At night they stayed out, sometimes jumping on an empty boxcar and following the tracks to another town. We watched as they howled through the evenings, their slim bodies alarming us with sensations of jealousy and the unknown as we returned to Saint Mary’s at curfew, with Madame Sarojini counting our names on the sign-in paper and checking our tardiness against the clock. A single old television with a knob and metal antlers waited for us in the common area, the floor covered with a green sheet where we sat side by side with our legs folded. On nights when the electrical current was out, we played games of rummy, passing the candle and holding the flame close to our faces, the hot wax dripping against our fingers as we glimpsed our cards and our features, all our doubts and worries, glowing in a brief flash visible to everyone, before we slipped back into dark anonymity. During one of these nights, the older girls told us that we needed to wake early, before sunrise. When we rose the next morning, we bumped into one another, still dreaming as we stood in the courtyard in our nightgowns while the senior student Baseema looked us over. “You’re going to need to separate yourselves from your egos,” she said, and looking at one another—tall, short, fat—the sun slowly blinding us to the world above us, we saw our shadows spread across the dirt in a single black mass.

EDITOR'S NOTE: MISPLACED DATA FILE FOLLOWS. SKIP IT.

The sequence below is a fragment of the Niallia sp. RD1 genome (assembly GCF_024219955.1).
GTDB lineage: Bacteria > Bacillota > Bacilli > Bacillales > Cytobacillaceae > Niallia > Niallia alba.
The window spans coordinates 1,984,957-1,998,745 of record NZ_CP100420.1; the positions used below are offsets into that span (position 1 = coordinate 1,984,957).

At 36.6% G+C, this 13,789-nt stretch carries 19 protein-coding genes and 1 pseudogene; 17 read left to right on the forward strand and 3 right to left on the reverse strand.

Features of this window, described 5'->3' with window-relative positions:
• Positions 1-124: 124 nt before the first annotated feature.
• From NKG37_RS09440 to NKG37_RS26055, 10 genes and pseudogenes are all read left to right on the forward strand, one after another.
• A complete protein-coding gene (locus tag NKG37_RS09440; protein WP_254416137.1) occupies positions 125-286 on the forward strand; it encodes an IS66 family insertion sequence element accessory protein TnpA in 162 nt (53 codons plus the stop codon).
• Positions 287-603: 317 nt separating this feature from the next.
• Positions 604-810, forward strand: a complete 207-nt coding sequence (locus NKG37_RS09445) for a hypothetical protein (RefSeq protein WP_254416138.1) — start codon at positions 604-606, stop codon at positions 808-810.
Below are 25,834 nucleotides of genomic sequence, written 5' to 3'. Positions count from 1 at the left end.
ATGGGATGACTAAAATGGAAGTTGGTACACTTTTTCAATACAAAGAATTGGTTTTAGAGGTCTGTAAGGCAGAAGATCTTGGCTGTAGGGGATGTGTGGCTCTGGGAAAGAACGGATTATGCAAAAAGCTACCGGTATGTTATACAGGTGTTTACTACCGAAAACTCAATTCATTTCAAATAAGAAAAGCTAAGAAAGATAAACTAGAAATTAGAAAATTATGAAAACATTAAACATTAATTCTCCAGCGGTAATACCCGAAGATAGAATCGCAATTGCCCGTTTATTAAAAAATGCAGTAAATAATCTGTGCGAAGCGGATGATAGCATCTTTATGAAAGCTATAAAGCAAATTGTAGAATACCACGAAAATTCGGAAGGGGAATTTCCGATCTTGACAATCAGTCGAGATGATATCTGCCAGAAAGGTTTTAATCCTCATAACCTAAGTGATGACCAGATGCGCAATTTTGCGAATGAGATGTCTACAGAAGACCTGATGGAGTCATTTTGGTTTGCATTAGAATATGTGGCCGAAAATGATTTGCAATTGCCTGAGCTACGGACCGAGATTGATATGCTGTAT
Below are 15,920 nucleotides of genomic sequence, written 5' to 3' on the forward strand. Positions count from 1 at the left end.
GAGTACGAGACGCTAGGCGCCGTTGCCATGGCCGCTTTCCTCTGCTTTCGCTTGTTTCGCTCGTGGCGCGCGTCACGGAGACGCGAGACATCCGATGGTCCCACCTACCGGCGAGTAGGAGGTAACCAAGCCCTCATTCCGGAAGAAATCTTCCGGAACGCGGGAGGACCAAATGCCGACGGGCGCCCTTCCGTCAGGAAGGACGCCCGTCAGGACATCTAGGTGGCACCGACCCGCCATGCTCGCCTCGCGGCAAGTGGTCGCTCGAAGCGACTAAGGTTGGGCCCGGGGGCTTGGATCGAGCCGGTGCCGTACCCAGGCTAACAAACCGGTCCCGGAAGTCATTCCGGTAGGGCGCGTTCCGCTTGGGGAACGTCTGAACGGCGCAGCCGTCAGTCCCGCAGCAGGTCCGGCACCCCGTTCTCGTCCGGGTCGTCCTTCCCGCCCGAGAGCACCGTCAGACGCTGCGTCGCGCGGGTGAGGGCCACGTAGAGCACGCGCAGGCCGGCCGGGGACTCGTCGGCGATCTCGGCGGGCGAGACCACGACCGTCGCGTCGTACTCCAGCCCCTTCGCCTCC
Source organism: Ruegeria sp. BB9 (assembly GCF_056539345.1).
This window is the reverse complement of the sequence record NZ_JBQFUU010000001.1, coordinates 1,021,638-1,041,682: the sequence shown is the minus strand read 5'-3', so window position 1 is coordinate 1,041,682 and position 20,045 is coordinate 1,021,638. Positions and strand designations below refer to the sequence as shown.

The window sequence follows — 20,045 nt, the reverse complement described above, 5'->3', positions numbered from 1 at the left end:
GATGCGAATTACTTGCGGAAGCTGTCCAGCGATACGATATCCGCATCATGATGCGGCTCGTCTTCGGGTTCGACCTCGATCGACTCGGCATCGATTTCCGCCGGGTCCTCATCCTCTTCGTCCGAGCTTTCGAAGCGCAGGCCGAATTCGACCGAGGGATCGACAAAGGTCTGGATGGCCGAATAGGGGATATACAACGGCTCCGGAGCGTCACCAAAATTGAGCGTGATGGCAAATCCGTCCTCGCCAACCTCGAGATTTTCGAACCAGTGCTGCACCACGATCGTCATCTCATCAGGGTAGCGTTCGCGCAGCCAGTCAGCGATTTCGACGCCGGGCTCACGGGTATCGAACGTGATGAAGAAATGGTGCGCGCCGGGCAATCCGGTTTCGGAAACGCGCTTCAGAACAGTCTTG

Radical compassion was what the older girls called it. We were practicing to become not only doctors but saviors, bodhisattvas who were drawn to suffering and embraced it. Above the doorway of the second-floor hall was a quote by Kahlil Gibran, painted in thick cursive: “Your pain is the breaking of the shell that encloses your understanding. . . . It is the bitter potion by which the physician within you heals your sick self. / Therefore trust the physician, and drink his remedy in silence and tranquility.” Madame Sarojini would walk under those words every day, never lifting her head. How much of the world went unnoticed by us?